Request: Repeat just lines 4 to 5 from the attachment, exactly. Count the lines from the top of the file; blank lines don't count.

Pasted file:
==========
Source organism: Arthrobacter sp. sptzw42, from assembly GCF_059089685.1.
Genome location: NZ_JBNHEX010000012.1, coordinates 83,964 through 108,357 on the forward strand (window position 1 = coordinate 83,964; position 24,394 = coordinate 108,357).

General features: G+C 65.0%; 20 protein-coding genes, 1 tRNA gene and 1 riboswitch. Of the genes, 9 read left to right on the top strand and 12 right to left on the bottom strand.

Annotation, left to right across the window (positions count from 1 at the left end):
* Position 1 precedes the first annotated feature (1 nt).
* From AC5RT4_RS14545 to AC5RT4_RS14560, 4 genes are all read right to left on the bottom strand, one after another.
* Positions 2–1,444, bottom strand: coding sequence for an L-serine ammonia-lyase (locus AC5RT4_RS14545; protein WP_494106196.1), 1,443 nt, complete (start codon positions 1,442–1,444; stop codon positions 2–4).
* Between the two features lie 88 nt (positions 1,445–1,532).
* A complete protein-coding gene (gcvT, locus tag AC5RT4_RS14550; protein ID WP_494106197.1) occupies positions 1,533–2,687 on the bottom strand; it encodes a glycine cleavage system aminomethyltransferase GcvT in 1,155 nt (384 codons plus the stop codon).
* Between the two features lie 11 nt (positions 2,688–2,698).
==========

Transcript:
Annotation, left to right across the window (positions count from 1 at the left end):
* Position 1 precedes the first annotated feature (1 nt).